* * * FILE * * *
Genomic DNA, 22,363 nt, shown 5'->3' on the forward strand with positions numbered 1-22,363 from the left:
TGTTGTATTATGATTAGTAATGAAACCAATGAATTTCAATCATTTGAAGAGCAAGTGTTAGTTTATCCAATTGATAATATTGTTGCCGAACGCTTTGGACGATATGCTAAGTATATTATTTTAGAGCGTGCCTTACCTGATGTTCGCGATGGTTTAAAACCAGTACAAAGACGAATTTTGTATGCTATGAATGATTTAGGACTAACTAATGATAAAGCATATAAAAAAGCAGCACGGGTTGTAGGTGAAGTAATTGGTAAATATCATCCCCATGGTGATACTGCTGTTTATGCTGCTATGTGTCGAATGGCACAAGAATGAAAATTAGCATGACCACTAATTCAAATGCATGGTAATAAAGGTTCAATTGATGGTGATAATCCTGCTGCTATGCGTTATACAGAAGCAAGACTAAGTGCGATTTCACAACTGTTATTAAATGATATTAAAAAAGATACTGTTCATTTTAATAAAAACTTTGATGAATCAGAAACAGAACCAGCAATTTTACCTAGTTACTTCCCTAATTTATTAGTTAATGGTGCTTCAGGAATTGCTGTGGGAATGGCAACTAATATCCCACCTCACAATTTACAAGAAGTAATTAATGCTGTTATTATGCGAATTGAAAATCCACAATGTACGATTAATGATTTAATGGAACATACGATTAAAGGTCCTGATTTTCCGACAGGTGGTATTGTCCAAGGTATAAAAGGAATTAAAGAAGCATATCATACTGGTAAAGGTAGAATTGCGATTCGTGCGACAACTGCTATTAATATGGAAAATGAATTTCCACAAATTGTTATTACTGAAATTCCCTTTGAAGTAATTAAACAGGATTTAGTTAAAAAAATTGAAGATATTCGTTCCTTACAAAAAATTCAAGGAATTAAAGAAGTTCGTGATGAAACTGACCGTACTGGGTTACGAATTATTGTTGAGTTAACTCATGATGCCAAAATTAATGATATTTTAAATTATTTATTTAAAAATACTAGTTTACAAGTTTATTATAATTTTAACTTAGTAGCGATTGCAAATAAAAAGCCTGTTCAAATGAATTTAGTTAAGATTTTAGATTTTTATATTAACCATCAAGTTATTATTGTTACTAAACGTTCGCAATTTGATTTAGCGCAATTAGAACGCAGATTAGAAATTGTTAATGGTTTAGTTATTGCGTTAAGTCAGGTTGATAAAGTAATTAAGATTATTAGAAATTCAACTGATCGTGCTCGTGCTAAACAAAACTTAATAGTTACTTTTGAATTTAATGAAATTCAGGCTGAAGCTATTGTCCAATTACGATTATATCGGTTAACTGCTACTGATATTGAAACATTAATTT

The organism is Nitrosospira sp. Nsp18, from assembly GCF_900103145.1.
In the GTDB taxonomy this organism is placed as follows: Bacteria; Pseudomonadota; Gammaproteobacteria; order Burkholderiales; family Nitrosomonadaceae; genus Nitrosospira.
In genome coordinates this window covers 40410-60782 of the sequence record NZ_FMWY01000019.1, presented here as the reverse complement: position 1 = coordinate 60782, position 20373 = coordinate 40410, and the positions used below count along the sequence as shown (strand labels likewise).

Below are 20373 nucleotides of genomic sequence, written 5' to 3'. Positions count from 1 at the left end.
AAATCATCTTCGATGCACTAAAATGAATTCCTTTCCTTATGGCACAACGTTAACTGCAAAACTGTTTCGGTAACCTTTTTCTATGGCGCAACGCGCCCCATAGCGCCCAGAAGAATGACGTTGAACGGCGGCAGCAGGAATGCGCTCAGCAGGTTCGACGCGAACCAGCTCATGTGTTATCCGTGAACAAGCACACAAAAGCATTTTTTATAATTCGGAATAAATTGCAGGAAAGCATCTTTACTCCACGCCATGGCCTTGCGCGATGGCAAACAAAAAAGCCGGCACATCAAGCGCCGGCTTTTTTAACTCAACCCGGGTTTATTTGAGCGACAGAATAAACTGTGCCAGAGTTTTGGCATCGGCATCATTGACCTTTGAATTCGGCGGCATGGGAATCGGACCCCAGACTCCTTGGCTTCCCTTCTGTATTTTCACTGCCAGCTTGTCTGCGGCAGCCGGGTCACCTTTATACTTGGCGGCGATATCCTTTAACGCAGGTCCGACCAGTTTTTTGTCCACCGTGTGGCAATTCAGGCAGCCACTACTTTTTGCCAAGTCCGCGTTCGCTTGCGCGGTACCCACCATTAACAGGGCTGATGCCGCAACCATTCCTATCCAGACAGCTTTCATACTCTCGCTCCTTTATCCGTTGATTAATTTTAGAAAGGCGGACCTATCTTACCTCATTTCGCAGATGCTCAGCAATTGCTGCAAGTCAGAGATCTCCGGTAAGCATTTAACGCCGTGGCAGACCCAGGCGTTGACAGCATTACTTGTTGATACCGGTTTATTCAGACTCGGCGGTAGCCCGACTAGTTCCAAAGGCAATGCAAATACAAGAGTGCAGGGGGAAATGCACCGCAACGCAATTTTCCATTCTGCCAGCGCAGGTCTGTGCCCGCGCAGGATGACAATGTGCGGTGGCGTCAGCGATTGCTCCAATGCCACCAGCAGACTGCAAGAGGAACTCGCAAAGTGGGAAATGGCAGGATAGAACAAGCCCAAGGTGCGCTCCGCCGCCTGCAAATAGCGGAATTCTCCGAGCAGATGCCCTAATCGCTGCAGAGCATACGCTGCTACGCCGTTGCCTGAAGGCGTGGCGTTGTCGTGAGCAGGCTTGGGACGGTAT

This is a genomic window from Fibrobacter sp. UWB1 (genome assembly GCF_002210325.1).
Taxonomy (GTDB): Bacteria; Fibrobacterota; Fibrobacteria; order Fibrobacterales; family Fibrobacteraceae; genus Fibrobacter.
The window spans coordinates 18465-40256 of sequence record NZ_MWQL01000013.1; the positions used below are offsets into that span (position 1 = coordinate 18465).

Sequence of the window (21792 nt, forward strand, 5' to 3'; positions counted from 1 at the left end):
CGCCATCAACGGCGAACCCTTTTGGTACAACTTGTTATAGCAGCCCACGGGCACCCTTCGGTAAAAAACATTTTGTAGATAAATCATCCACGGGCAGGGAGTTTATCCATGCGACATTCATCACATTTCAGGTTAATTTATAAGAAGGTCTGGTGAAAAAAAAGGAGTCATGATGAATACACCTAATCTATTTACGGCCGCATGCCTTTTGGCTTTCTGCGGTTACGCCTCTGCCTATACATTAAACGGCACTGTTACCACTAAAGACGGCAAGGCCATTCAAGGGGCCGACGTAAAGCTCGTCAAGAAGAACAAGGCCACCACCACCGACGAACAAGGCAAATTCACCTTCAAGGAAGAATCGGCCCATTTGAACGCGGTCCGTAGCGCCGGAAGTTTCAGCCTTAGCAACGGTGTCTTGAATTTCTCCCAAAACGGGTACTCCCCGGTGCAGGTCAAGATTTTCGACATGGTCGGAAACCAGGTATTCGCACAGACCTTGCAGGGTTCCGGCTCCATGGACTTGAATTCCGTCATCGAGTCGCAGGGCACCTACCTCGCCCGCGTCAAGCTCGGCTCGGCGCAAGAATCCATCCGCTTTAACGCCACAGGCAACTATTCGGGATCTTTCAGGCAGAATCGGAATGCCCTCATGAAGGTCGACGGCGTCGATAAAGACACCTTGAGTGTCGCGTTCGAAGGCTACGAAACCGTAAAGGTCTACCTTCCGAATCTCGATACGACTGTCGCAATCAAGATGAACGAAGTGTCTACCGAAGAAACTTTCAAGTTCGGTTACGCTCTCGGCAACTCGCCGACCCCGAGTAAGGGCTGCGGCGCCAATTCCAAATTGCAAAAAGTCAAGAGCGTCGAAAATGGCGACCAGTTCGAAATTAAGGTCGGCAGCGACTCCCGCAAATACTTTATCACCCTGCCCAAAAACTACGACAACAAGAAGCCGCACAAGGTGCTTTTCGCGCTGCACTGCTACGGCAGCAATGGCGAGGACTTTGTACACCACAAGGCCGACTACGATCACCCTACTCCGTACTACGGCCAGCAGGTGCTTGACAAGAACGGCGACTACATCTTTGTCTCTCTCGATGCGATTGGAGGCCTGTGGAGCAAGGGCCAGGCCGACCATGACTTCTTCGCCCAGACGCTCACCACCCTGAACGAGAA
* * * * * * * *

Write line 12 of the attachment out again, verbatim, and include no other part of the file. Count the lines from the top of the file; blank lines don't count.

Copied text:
CGCCATCAACGGCGAACCCTTTTGGTACAACTTGTTATAGCAGCCCACGGGCACCCTTCGGTAAAAAACATTTTGTAGATAAATCATCCACGGGCAGGGAGTTTATCCATGCGACATTCATCACATTTCAGGTTAATTTATAAGAAGGTCTGGTGAAAAAAAAGGAGTCATGATGAATACACCTAATCTATTTACGGCCGCATGCCTTTTGGCTTTCTGCGGTTACGCCTCTGCCTATACATTAAACGGCACTGTTACCACTAAAGACGGCAAGGCCATTCAAGGGGCCGACGTAAAGCTCGTCAAGAAGAACAAGGCCACCACCACCGACGAACAAGGCAAATTCACCTTCAAGGAAGAATCGGCCCATTTGAACGCGGTCCGTAGCGCCGGAAGTTTCAGCCTTAGCAACGGTGTCTTGAATTTCTCCCAAAACGGGTACTCCCCGGTGCAGGTCAAGATTTTCGACATGGTCGGAAACCAGGTATTCGCACAGACCTTGCAGGGTTCCGGCTCCATGGACTTGAATTCCGTCATCGAGTCGCAGGGCACCTACCTCGCCCGCGTCAAGCTCGGCTCGGCGCAAGAATCCATCCGCTTTAACGCCACAGGCAACTATTCGGGATCTTTCAGGCAGAATCGGAATGCCCTCATGAAGGTCGACGGCGTCGATAAAGACACCTTGAGTGTCGCGTTCGAAGGCTACGAAACCGTAAAGGTCTACCTTCCGAATCTCGATACGACTGTCGCAATCAAGATGAACGAAGTGTCTACCGAAGAAACTTTCAAGTTCGGTTACGCTCTCGGCAACTCGCCGACCCCGAGTAAGGGCTGCGGCGCCAATTCCAAATTGCAAAAAGTCAAGAGCGTCGAAAATGGCGACCAGTTCGAAATTAAGGTCGGCAGCGACTCCCGCAAATACTTTATCACCCTGCCCAAAAACTACGACAACAAGAAGCCGCACAAGGTGCTTTTCGCGCTGCACTGCTACGGCAGCAATGGCGAGGACTTTGTACACCACAAGGCCGACTACGATCACCCTACTCCGTACTACGGCCAGCAGGTGCTTGACAAGAACGGCGACTACATCTTTGTCTCTCTCGATGCGATTGGAGGCCTGTGGAGCAAGGGCCAGGCCGACCATGACTTCTTCGCCCAGACGCTCACCACCCTGAACGAGAA